A Pre-Treatment Model for Ethanol Production Using a Colorimetric Analysis of Starch Solutions
This module focuses on the production of sugar (glucose and maltose) from cornstarch. The first lesson from this module relates glucose production from cornstarch to ethanol fuel production from corn stover. Another lesson uses a calculator based colorimeter interface from the Vernier® Company to quantify the hydrolysis of starch to sugar by salivary amylase. In this lesson saliva is added to a starch solution containing a couple of drops of iodine. Light initially doesn’t pass through this solution. If the absorption decreases after the addition of the saliva, this means more light is passing through and the starch is being hydrolyzed (broken down into maltose and glucose). The third lesson again uses colorimetry but this time to measure starch hydrolysis by dilute (1% volume to volume) sulfuric acid. Finally, we offer suggestions for using starch hydrolysis and colorimetry as a basis for student designed experiments.
Time Required: Five 45 minute periods
•Recognize the environmental and economic benefits of ethanol as a fuel additive.
• Identify ethanol as a product of sugar fermentation.
• Know that photosynthesis produces complex carbohydrates polysaccharides).
• Understand that hydrolysis is a technique used by chemists to break polysaccharides into saccharides that can be fermented.
• Demonstrate that starch can be hydrolyzed by salivary amylase.
• Demonstrate appropriate safe laboratory behavior and techniques while mixing chemicals.
• Follow correct procedures for using a colorimeter.
• Document observations and data in an organized appropriate laboratory format.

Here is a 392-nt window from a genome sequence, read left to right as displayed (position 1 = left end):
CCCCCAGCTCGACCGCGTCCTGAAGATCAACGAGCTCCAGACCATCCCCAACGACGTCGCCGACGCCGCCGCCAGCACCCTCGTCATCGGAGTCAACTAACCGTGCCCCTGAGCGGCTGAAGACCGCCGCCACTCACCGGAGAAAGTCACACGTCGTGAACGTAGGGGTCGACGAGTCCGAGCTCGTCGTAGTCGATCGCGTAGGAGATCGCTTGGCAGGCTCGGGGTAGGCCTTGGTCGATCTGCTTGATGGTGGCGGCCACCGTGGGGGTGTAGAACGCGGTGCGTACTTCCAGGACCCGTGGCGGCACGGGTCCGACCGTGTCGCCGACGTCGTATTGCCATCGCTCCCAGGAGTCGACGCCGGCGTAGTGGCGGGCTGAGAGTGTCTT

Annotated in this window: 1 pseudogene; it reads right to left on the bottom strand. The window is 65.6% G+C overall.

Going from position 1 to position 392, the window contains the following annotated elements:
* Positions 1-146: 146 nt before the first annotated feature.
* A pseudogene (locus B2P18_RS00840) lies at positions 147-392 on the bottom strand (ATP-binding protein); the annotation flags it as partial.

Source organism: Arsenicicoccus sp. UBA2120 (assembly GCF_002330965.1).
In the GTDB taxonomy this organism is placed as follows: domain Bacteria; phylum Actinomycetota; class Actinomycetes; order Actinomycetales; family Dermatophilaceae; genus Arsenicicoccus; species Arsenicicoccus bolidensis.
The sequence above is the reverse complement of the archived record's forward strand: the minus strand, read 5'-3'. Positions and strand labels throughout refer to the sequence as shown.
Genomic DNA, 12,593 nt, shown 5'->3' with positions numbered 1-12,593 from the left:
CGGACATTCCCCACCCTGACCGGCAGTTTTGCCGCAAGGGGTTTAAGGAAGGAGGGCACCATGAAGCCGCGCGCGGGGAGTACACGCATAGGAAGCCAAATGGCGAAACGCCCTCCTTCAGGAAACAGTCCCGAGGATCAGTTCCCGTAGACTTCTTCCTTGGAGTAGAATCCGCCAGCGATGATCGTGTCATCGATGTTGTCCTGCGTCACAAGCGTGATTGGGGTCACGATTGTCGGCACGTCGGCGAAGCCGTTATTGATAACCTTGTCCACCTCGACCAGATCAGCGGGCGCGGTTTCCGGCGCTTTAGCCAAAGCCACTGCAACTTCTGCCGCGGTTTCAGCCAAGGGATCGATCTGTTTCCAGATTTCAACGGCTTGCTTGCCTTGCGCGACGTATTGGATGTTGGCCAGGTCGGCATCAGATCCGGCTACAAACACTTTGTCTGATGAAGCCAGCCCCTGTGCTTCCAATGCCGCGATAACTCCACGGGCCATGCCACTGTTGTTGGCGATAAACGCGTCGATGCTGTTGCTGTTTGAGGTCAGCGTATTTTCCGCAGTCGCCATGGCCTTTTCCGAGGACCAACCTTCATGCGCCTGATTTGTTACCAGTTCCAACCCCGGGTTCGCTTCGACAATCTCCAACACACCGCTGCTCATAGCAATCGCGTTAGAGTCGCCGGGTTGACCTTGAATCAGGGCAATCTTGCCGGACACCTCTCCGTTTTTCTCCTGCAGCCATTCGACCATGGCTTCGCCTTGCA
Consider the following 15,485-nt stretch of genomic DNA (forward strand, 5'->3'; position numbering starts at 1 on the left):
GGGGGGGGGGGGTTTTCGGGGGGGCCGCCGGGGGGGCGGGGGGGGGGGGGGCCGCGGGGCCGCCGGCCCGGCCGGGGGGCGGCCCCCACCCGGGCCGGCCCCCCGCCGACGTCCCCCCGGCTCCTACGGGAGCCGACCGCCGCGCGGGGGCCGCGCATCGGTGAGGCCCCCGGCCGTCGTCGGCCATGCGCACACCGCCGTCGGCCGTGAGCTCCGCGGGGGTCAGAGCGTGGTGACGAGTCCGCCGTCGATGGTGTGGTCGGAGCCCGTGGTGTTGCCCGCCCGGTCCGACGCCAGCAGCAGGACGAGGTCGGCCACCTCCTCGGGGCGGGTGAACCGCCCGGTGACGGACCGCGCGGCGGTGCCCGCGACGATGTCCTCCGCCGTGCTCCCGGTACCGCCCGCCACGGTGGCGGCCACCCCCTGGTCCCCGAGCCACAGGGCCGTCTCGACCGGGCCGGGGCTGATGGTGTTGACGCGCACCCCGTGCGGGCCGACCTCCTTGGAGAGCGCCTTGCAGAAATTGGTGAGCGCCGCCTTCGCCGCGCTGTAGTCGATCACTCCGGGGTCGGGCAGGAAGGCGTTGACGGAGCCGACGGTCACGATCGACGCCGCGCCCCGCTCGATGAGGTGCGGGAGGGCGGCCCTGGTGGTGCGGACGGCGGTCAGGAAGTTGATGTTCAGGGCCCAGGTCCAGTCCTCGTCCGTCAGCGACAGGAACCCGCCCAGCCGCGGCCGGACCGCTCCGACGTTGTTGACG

• Analyze and interpret the results of the colorimetric data and observations.
• Communicate their results orally.
Day one: Introduce students to concepts related to the significance and production of ethanol as a renewable resource and fuel. (See teacher background information.)
Day two: Students hydrolyze a solution of corn starch and distilled water in saliva (salivary amylase) and make comparisons using the colorimeter.
Corn starch does not dissolve in water. Therefore, it will be necessary to frequently and vigorously mix it at strategic times during this inquiry, such as before decanting or placing in the colorimeter. It may be necessary to vigorously mix the cuvettes during their colorimetric analysis.
Also, salivary amylase hydrolyzes starch over time. Consequently, it may be valuable for students to prepare their mixtures with starch solution one day before collecting their colorimetric data.
Colorimetric analysis should be performed at a wavelength of 635 nm. At this wavelength the color change from the addition of iodine does not interfere with the effects of salivary amylase on the starch. (You may wish to have students check the absorption of just water with a couple of drops of iodine in it. At 635 nm the absorption should be zero. Ask the students why? Answer: the iodine solution is reddish yellow. This means the solution absorbs other colors but reflects reddish yellow. The wavelengths of yellow to red range from about 570 nm to 700 nm. 635 nm falls right in the middle of that range.)
• In a 100 ml graduated cylinder prepare a stock sample of 0.5g of corn starch in 100ml of water. (Individual student groups will need less than 10 ml of this sample.)
• Calibrate the colorimeter with 3 ml of distilled water in a cuvette.
• Prepare and analyze a blank sample cuvette of 3 ml of distilled water and one drop of iodine.
• One student, who hasn’t eaten in a while, collects about 10 ml of saliva.
• Prepare and analyze one test sample cuvette by pipetting 1.5 ml of stock solution and 1.5 ml of saliva and record colorimetric data.